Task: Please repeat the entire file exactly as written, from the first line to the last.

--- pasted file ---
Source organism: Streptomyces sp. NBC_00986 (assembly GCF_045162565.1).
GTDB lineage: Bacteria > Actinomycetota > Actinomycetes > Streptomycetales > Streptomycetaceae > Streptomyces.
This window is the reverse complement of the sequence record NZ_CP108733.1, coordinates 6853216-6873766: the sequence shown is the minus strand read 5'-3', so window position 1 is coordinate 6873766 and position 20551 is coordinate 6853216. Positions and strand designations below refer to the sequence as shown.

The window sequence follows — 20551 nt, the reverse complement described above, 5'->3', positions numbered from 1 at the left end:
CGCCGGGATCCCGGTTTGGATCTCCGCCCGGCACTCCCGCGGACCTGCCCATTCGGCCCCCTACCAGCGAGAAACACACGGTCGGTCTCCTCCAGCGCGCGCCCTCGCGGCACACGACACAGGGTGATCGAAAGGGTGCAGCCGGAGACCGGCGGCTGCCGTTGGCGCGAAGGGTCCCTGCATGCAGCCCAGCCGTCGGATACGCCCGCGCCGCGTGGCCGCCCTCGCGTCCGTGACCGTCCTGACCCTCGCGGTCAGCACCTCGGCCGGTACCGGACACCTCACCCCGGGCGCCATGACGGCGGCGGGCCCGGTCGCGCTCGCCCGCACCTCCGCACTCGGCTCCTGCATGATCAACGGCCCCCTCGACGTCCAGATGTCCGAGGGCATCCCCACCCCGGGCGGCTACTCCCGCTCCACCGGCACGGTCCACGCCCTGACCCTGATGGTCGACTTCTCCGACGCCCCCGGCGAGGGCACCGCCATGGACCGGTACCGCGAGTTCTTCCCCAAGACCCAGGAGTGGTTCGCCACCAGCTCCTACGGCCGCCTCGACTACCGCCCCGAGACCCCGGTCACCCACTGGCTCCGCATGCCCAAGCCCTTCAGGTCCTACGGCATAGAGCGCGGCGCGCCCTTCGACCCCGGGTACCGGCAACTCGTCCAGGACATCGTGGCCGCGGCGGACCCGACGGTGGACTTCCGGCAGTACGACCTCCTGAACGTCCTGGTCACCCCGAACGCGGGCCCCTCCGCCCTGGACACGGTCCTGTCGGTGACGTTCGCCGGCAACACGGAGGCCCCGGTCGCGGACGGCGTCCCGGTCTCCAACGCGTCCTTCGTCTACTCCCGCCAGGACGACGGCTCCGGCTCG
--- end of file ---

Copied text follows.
Source organism: Streptomyces sp. NBC_00986 (assembly GCF_045162565.1).
GTDB lineage: Bacteria > Actinomycetota > Actinomycetes > Streptomycetales > Streptomycetaceae > Streptomyces.
This window is the reverse complement of the sequence record NZ_CP108733.1, coordinates 6853216-6873766: the sequence shown is the minus strand read 5'-3', so window position 1 is coordinate 6873766 and position 20551 is coordinate 6853216. Positions and strand designations below refer to the sequence as shown.

The window sequence follows — 20551 nt, the reverse complement described above, 5'->3', positions numbered from 1 at the left end:
CGCCGGGATCCCGGTTTGGATCTCCGCCCGGCACTCCCGCGGACCTGCCCATTCGGCCCCCTACCAGCGAGAAACACACGGTCGGTCTCCTCCAGCGCGCGCCCTCGCGGCACACGACACAGGGTGATCGAAAGGGTGCAGCCGGAGACCGGCGGCTGCCGTTGGCGCGAAGGGTCCCTGCATGCAGCCCAGCCGTCGGATACGCCCGCGCCGCGTGGCCGCCCTCGCGTCCGTGACCGTCCTGACCCTCGCGGTCAGCACCTCGGCCGGTACCGGACACCTCACCCCGGGCGCCATGACGGCGGCGGGCCCGGTCGCGCTCGCCCGCACCTCCGCACTCGGCTCCTGCATGATCAACGGCCCCCTCGACGTCCAGATGTCCGAGGGCATCCCCACCCCGGGCGGCTACTCCCGCTCCACCGGCACGGTCCACGCCCTGACCCTGATGGTCGACTTCTCCGACGCCCCCGGCGAGGGCACCGCCATGGACCGGTACCGCGAGTTCTTCCCCAAGACCCAGGAGTGGTTCGCCACCAGCTCCTACGGCCGCCTCGACTACCGCCCCGAGACCCCGGTCACCCACTGGCTCCGCATGCCCAAGCCCTTCAGGTCCTACGGCATAGAGCGCGGCGCGCCCTTCGACCCCGGGTACCGGCAACTCGTCCAGGACATCGTGGCCGCGGCGGACCCGACGGTGGACTTCCGGCAGTACGACCTCCTGAACGTCCTGGTCACCCCGAACGCGGGCCCCTCCGCCCTGGACACGGTCCTGTCGGTGACGTTCGCCGGCAACACGGAGGCCCCGGTCGCGGACGGCGTCCCGGTCTCCAACGCGTCCTTCGTCTACTCCCGCCAGGACGACGGCTCCGGCTCG